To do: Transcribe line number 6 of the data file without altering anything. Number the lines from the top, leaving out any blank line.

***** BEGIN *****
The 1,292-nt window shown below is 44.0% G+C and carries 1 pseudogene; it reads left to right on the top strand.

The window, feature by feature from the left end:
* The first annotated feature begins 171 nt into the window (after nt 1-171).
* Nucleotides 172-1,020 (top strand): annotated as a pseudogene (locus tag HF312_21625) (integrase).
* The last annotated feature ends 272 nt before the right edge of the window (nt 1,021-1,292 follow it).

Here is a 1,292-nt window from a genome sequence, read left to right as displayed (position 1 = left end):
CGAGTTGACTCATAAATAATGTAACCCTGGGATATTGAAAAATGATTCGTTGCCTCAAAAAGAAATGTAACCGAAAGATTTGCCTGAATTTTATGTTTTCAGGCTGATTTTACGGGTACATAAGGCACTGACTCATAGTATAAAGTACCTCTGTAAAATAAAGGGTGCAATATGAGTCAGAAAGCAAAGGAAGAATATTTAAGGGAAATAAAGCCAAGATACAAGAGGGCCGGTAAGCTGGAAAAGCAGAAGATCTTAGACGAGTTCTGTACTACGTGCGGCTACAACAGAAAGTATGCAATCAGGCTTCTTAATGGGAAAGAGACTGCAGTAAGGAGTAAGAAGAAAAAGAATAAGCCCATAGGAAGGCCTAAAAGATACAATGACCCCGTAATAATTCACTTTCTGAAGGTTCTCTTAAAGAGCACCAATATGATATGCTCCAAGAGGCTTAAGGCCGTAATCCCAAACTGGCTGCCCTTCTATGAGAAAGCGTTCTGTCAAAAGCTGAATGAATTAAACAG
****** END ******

Here is a 1,292-nt window from a genome sequence, read left to right as displayed (position 1 = left end):